Researchers have proven that alcohol is toxic to the fetus, although exactly how alcohol causes damage is not fully understood. Alcohol can harm fetal cells. It also affects the placenta, the organ through which the fetus absorbs oxygen and nutrients from the mother, reducing the blood flow to the fetus and causing a severe shortage of oxygen.
The extent to which a fetus is damaged by exposure to alcohol depends on when the mother consumed alcohol during her pregnancy, and how much alcohol she consumed, among other factors. Studies of pregnant animals that were fed alcohol have led researchers to conclude that major physical defects in the human embryo, the early developing organism, can be caused by exposure to alcohol in the first trimesteróthat is, the first three months of pregnancy. Decreased fetal growth is associated with exposure to alcohol in the third trimester. Brain damage can result from exposure of the fetus to alcohol at any point during the pregnancy.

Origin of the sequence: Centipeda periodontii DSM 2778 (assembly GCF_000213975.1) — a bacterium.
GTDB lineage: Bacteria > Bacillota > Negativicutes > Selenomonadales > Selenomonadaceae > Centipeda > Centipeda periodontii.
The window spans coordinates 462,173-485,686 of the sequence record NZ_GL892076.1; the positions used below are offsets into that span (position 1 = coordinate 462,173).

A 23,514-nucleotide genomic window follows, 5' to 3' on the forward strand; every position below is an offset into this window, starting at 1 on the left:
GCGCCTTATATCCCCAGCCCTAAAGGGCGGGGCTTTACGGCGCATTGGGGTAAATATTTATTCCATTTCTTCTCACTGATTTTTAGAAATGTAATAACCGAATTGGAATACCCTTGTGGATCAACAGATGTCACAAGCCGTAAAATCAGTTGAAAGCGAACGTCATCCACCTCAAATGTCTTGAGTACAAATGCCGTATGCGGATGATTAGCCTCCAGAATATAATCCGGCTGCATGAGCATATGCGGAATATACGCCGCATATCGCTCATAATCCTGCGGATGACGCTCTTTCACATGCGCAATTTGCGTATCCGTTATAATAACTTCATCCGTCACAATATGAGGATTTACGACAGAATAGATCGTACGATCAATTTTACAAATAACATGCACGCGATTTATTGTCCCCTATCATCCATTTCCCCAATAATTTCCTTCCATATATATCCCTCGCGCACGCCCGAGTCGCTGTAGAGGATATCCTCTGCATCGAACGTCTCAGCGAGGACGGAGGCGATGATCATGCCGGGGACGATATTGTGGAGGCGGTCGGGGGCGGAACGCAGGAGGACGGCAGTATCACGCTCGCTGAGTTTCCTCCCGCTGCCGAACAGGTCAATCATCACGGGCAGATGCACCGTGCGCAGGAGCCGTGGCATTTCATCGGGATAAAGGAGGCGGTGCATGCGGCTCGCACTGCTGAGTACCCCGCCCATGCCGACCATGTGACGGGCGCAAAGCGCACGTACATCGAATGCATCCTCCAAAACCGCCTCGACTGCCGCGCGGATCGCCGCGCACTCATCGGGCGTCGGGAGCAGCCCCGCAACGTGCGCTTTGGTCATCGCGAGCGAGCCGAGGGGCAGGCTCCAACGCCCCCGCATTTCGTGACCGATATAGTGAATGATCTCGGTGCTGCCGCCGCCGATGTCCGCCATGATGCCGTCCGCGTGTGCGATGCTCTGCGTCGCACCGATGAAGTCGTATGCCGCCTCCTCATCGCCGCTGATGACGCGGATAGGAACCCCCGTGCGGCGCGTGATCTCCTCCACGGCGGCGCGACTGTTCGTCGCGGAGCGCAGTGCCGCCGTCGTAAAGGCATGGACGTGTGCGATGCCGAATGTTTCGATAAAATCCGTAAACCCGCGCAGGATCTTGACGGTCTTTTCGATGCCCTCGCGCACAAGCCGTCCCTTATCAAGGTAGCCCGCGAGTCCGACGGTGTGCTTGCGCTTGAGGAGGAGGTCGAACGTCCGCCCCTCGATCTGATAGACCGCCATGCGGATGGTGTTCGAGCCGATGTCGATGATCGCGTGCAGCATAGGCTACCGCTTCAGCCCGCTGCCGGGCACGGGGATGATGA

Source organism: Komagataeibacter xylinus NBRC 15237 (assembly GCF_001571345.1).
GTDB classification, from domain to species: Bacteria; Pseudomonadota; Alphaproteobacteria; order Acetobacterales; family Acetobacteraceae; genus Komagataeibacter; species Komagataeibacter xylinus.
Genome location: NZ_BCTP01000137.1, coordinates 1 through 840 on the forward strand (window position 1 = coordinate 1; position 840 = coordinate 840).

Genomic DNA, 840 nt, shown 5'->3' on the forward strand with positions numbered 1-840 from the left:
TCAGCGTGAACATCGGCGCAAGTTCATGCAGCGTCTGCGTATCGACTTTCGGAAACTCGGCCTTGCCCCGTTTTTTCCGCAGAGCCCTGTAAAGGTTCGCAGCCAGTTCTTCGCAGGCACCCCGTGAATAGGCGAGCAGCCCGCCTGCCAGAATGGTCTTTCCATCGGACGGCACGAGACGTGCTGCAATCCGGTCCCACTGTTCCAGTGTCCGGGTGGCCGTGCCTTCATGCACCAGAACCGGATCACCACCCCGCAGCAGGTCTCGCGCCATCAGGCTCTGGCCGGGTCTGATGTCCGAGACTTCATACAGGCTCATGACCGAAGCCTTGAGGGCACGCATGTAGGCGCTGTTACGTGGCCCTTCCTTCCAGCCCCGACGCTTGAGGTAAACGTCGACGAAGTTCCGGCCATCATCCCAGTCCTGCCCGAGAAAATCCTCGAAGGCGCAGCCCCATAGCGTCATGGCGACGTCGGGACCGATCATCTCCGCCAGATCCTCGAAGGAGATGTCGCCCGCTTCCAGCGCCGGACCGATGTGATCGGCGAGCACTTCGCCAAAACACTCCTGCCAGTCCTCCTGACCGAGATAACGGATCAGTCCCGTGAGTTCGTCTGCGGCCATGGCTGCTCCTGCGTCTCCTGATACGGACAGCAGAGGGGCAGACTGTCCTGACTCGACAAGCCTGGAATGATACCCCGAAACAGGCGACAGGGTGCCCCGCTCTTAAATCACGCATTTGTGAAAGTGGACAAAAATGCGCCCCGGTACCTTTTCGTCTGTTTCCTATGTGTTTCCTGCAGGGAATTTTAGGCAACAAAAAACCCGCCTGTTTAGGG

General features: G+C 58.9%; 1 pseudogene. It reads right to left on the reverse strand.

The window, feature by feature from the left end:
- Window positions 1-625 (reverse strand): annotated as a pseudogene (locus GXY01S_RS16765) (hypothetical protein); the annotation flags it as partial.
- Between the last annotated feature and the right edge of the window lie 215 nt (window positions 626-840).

Researchers know that the more alcohol the mother drinks and the longer the fetus is exposed to the motherís alcohol consumption, the more severe will be the childís birth defects. Binge drinking, or heavy alcohol consumption at one sitting, is particularly hazardous to the fetus, because very high levels of alcohol enter the motherís blood stream, and the alcohol is passed into the blood of the fetus through the placenta.
The United States surgeon general recommends that women stop drinking alcohol entirely during pregnancy. Women who are trying to become pregnant, or who suspect they are pregnant, are urged to stop using alcohol in order not to damage the developing embryo.